Composite of Satanta and other Native American images
Creator: Soule, William Stinson, 1836-1908
Date: Between 1867 and 1875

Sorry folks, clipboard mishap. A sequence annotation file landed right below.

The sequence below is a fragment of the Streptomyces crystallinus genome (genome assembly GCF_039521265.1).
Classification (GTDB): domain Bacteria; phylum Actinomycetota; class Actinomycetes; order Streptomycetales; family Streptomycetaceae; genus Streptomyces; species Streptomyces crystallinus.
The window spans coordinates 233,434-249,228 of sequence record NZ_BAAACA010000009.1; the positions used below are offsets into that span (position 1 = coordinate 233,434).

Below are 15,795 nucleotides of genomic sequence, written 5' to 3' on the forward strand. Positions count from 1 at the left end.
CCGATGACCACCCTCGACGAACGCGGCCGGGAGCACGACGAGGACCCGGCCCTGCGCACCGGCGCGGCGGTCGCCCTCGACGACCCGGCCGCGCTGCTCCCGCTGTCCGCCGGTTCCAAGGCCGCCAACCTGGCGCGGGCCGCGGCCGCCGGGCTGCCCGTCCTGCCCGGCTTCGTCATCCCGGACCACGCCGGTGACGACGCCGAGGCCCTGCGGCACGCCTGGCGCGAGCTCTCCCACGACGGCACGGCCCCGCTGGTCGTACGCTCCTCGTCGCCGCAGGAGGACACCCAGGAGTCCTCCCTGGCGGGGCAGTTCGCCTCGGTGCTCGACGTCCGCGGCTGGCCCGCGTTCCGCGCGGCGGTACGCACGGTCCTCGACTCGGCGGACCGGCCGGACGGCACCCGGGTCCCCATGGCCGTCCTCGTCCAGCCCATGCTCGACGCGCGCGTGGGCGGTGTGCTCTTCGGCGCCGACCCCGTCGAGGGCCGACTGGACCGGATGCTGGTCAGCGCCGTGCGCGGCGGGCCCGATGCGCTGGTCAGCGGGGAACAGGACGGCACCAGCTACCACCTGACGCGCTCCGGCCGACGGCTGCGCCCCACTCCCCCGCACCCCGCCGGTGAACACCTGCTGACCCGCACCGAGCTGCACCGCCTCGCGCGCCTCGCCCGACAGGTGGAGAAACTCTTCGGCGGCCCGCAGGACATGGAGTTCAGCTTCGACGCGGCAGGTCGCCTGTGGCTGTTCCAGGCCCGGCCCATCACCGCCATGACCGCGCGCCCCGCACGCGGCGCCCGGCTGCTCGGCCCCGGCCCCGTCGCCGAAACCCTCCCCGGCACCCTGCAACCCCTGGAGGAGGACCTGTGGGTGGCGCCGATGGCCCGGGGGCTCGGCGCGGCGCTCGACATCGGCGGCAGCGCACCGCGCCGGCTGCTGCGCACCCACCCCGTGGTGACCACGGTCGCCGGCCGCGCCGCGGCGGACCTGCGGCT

This carte-de-visite is a composite of ten Native American images believed to have been made in the late 1860s and early 1870s by William S. Soule. At least some of the images were likely made in Indian Territory; some may have been made in Kansas. The featured photo in the center is of Satanta, the Kiowa chief. Starting at the top, immediately above Satanta, the remaining images are (moving clockwise): Arapaho camp; two Arapaho girls; Kiowa or Kiowa-Apache man named Asa Tongat; unidentified camp scene; Cheyenne woman; Cheyenne man; unidentified camp scene; Cheyenne or Arapaho woman; and, two unidentified young women. Two of the photos are an exact match of a known Soule image (Satanta and Arapaho camp). Two others have the same subjects as known Soule images, but depict them in a different pose (two Arapaho girls and the Cheyenne or Arapaho woman). Will Soule is well-known for the photographs he made of Southern Plains Indians in the late 1860s and early 1870s. He arrived at Fort Dodge in 1867, moved briefly to Camp Supply a couple of years later, then relocated to Fort Sill, where he remained until returning to Boston in late 1874 or early 1875. The carte-de-visite is one of at least fifty collected by Charles L. Wilson in the 1870s. Born in West Virginia, Wilson lived in Kansas most of his life, residing in St. George, Manhattan, Miltonvale and Topeka. Little is known about how and why he acquired the cartes-de-visite. Notations on many of them suggest they were procured in Indian Territory; some notations also indicate that Wilson was a member of Company L of the Kansas Eleventh Cavalry. Because that regiment disbanded several years before the images were made, his military service was probably unrelated to acquisition of the photos. The Wilson collection is characterized by the unique style in which each carte-de-visite is mounted. The mounts obscure whatever photographer's imprint may exist on the original cards. More than one photographer is represented in the collection; however, many of the images can either definitely be attributed to Will Soule or are deemed likely to be his work. Three of the photographs in the composite are also included in the Wilson collection as individual cartes-de-visite--Asa Tongat (Item 227905), the Cheyenne man (Item 303271), and the Cheyenne woman (Item 303272).